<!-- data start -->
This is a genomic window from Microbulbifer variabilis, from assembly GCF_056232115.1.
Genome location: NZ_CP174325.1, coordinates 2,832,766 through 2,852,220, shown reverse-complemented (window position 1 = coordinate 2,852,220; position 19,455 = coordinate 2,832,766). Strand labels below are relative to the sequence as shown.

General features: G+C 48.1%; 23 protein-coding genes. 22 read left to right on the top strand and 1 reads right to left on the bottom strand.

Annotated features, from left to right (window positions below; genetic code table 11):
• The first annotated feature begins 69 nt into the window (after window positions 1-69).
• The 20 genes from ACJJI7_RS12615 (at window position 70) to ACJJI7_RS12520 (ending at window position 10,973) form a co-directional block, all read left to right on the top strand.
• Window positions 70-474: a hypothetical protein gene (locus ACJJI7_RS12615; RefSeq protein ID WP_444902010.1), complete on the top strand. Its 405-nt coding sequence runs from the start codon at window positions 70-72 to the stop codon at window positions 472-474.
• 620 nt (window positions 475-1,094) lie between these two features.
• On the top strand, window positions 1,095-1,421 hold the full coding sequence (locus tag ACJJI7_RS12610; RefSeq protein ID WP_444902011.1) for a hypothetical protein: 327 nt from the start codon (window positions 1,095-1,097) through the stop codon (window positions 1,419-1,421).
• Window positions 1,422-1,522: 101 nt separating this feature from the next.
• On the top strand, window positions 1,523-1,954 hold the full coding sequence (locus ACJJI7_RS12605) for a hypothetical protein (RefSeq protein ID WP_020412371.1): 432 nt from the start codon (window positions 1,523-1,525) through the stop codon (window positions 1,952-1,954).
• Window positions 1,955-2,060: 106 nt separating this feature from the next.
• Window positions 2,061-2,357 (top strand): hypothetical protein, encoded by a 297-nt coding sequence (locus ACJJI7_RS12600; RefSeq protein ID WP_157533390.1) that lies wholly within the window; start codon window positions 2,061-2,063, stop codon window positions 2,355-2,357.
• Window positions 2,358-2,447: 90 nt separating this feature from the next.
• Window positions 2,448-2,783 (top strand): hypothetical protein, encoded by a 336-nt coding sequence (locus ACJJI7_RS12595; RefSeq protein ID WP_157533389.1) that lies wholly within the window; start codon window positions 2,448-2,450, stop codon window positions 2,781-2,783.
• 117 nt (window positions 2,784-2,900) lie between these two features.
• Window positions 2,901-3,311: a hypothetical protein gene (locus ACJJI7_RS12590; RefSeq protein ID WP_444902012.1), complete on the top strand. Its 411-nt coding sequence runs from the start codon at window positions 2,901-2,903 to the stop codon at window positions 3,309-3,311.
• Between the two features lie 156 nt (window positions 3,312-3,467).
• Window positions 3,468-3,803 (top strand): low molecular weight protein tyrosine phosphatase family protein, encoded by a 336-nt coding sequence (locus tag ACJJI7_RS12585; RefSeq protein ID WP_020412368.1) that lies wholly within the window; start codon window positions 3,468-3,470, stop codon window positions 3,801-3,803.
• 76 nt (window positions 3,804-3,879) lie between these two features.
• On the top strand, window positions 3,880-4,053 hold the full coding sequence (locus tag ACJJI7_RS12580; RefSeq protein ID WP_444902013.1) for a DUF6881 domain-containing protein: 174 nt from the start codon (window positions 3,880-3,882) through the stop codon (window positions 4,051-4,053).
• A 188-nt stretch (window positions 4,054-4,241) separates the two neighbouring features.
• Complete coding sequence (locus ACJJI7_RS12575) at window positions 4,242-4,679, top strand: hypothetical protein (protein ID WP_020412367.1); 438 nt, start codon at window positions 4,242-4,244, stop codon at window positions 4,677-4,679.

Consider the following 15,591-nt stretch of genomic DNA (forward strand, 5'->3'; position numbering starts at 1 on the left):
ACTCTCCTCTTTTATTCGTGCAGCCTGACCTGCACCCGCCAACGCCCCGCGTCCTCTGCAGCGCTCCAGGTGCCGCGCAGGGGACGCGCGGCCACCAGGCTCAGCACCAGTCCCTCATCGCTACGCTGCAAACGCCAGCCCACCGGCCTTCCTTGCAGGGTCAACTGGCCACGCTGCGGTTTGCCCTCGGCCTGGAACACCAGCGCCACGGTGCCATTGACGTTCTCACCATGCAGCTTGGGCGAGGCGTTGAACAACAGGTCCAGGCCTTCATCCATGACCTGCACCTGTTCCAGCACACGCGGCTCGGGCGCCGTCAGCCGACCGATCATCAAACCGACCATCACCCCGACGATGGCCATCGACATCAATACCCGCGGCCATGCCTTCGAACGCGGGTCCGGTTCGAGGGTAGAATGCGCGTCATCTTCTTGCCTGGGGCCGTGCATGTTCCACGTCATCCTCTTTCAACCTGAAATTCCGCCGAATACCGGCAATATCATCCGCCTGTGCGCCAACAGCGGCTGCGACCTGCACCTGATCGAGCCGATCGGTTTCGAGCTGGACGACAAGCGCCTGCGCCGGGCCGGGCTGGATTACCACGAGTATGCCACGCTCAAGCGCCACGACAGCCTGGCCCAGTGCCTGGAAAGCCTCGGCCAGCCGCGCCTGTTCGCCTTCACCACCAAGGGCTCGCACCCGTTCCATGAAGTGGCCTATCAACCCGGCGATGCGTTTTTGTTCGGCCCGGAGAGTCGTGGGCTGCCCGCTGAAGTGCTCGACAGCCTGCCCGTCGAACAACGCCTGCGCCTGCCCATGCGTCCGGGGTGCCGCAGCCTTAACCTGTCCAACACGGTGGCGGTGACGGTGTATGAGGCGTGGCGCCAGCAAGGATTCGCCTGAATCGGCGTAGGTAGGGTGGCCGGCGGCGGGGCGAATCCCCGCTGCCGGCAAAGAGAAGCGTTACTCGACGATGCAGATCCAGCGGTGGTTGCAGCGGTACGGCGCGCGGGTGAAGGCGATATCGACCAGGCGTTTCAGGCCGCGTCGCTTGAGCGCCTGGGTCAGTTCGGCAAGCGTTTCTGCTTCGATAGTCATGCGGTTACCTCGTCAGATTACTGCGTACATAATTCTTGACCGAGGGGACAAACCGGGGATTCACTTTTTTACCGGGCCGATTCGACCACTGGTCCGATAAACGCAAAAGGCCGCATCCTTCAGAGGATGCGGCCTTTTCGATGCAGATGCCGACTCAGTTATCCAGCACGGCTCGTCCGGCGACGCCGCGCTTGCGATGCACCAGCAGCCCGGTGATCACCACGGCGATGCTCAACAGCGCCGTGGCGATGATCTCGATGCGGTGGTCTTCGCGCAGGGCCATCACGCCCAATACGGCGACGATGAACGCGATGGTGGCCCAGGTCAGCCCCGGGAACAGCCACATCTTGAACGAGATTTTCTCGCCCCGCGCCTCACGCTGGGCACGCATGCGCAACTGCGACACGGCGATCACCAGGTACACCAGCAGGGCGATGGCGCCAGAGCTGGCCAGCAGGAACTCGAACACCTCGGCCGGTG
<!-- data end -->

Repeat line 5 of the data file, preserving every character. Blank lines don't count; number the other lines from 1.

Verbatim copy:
• The first annotated feature begins 69 nt into the window (after window positions 1-69).